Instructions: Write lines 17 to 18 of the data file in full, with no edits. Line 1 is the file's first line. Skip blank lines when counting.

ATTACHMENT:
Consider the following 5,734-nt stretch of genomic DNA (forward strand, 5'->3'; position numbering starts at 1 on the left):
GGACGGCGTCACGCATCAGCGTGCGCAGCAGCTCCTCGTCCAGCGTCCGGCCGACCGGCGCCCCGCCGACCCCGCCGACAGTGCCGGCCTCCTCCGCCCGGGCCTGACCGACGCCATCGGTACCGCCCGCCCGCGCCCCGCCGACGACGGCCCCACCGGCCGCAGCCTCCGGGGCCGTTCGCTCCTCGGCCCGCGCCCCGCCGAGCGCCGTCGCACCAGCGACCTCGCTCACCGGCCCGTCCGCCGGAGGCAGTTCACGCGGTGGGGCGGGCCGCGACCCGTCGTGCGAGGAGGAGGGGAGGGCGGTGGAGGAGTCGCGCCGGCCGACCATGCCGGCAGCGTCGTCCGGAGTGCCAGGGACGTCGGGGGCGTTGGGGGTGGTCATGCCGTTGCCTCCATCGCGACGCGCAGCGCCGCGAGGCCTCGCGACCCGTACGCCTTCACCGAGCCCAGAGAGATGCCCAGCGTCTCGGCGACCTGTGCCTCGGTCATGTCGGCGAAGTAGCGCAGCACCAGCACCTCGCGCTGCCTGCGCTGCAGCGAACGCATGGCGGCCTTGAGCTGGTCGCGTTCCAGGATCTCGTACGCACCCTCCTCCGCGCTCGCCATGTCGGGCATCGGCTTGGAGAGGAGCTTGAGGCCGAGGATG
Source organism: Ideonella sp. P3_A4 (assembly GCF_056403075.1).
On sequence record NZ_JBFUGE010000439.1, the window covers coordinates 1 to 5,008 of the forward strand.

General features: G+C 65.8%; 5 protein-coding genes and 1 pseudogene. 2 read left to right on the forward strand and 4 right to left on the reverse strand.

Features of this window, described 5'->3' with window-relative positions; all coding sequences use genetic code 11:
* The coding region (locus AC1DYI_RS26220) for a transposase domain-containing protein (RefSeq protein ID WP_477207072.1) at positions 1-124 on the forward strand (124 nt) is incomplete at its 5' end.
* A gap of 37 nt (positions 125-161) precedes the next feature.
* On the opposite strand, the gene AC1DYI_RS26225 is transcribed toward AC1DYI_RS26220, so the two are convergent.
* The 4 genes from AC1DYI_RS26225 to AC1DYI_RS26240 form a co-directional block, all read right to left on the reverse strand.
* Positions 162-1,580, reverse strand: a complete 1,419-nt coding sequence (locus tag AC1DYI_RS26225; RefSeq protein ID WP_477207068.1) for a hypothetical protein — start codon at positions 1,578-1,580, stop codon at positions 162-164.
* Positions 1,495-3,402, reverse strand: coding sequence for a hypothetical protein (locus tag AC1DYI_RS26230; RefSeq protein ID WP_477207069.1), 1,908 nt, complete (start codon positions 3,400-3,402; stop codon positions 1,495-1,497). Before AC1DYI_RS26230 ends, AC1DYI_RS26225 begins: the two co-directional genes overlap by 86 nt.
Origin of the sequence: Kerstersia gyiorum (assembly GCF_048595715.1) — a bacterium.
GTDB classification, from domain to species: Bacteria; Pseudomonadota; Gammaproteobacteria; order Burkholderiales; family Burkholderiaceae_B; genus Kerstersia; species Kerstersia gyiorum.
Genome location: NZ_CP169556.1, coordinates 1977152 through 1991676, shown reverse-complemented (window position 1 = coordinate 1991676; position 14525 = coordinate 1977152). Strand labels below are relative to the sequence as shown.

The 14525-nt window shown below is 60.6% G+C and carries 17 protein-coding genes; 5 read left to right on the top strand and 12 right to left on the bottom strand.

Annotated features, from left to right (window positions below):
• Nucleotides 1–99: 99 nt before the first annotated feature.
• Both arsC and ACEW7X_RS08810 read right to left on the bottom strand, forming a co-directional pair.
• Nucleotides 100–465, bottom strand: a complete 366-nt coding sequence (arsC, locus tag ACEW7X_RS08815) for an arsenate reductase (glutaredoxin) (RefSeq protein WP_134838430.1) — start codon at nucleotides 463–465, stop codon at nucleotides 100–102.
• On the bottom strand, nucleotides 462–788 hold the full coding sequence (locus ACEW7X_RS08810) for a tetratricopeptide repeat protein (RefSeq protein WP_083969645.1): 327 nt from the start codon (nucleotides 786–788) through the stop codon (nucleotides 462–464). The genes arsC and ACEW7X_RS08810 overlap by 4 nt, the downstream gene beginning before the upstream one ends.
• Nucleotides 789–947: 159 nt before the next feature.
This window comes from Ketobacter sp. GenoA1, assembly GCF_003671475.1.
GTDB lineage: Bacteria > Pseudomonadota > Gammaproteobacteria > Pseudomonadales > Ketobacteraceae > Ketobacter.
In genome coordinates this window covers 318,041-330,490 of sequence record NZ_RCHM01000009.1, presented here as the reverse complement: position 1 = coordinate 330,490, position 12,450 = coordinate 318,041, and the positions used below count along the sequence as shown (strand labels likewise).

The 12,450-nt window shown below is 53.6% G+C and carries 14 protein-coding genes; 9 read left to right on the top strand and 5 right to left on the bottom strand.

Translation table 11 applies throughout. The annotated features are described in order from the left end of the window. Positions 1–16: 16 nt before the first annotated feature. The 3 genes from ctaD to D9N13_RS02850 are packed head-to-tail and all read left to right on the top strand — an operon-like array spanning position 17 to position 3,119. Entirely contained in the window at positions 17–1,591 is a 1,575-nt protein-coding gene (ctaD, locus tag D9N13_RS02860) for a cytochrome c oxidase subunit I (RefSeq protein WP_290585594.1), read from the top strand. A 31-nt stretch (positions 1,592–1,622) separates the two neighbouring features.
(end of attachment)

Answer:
Annotated features, from left to right (window positions below):
• Nucleotides 1–99: 99 nt before the first annotated feature.